Sunday, 9 January 2011

Monsters (Gareth Edwards, UK, 2010)

Who are the monsters? This is the question for director Gareth Edwards: the aliens, or humanity? NASA once sent a probe to investigate the possibility of extra-terrestrial life in the far reaches of the solar system. Six years ago, upon its re-entry into the Earth’s atmosphere, the probe crash landed in the jungles of northern Mexico. In so doing, an alien species was let loose upon the planet. Growing from wee fungus pods into massive squid-like beasts, a vast area of the border between the USA and Mexico is now known as the Infected Zone. At the South American end, a soaring metal fence cuts across the continent; while a reinforced concrete dam divides the zone from humanity at the US border. Inside, the area has been abandoned by humanity. Cities, towns, villages have been reclaimed by jungle, now the home of the alien horde. And with each passing year – as the beasts breed and their population surges – the threat of a breaching of the boundaries becomes an ever more likely event. Accordingly, US and Mexican planes traverse the skies above the zone, laying down poison into the jungles below, in what is increasingly being seen as a futile attempt to corral the animals. Enter Scoot and Whitney: he a photojournalist who will do just about anything to hit the front page; she the daughter of the owner of Scoot’s US based newspaper. Caught up in the evacuation of Mexico where the containment barrier is first breeched, their journey takes them into the heart of darkness and out the other side: from San Jose through the Infected Zone and – after a number of close encounters with the alien beings – into the heartland of Texas. Holed up at a deserted service station awaiting transport home, they now believe themselves safe. However – just as in Mexico – the aliens overwhelm the defences. Scoot and Whitney are the first to witness aliens on US soil. Edwards plays out this scene perfectly – riffing off Jurassic Park (1993) and War of the Worlds (2005), Whitney hides beneath the counter of the shop as alien tentacles weave through the environment, searching out the nooks and crannies of the room. However – this attack is a ruse – the alien is seeking contact with its mate. Edwards creates a scene of incredible beauty as two of the aliens entwine, their tentacles enfolding tenderly, their bodies aflame with electricity, inner luminescence creating astonishing patterns in the night sky. Scoot looks on with wonder – then he and Whitney kiss for the first time.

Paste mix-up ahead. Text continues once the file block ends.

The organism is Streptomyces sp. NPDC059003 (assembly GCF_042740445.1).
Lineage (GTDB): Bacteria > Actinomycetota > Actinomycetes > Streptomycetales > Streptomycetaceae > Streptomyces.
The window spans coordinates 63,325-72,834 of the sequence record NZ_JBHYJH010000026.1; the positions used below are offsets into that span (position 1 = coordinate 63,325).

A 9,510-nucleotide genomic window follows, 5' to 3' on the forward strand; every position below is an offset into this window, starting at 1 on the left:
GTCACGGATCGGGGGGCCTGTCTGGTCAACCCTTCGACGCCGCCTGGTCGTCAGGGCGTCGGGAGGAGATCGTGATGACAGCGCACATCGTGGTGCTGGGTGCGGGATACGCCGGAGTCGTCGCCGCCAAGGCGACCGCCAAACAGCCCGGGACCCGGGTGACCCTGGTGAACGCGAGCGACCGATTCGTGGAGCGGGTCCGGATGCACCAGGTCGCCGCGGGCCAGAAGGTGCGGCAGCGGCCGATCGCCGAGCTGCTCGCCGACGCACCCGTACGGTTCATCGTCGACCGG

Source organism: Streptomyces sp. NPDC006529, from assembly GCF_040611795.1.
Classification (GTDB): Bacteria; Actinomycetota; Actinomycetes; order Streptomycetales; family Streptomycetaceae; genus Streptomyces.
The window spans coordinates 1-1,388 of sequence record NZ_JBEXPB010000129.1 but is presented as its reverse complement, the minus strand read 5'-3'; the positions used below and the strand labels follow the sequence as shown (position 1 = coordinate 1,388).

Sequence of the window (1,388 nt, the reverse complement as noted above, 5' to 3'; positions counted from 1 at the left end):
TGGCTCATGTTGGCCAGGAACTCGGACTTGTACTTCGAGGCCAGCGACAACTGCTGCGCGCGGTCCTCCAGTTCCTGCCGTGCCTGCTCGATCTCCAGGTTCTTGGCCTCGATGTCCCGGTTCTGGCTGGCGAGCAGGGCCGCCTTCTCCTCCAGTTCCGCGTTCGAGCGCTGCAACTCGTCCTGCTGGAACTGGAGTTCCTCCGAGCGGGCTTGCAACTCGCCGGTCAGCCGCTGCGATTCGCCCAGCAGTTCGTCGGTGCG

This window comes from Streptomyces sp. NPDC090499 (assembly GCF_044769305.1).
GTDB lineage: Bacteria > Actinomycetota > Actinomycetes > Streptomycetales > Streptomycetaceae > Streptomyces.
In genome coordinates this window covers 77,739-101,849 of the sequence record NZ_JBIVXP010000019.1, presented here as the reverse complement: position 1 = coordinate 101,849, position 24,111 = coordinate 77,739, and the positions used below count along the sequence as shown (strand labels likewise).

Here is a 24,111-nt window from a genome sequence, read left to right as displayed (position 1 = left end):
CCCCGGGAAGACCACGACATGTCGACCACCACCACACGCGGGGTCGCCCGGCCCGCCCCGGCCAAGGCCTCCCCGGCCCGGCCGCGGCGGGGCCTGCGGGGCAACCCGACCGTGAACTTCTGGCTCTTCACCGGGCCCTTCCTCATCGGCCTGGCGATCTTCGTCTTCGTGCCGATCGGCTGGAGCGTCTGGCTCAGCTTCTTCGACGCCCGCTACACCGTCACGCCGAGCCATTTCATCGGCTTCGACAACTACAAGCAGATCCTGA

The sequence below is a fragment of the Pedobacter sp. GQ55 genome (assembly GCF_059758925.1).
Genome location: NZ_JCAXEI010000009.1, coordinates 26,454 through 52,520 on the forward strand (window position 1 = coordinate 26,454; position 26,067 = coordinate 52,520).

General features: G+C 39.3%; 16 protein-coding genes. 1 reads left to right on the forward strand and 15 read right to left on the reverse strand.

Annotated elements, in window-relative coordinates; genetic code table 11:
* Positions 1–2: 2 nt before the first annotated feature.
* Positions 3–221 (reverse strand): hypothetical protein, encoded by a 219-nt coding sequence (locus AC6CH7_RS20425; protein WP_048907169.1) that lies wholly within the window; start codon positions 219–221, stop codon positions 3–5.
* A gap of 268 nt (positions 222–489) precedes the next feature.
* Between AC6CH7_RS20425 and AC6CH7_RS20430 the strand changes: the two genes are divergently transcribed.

Such a mirroring of humanity and the aliens has – in truth – been unfolding from the very beginning of the film. In the first instance, our heroes and the aliens are both adrift in the zone, in an unfamiliar environment they are not naturally disposed to. Each are attempting to survive the world which has been given to them. In the second instance, the aliens are under constant attack from the humans with their bombs and chemical weapons; while the humans are essentially prey to the alien predators. The environment describes a situation which devolves into a duel: aliens versus humanity. This mirroring – accordingly – creates a certain reciprocity. Thus the question at the heart of the film: who are the monsters in Monsters? Such a question is made possible through a cinematic process Deleuze will describe as the extreme limit of the large form action-image...

To read the full exploration of Monsters through the Deleuze's sign of 'the limit of the large form action-image,' see Deleuze's Cinema Books: Three Introductions to the Taxonomy of Images...


  1. That is the exact message I saw in the film. Excellent analysis.

  2. I like your take on the geographical faux pas at the end. After seeing the film a few times, that was the one thing that still bugged me. Taken as an allusian to Mexico's troubled history, it makes a lot more sense.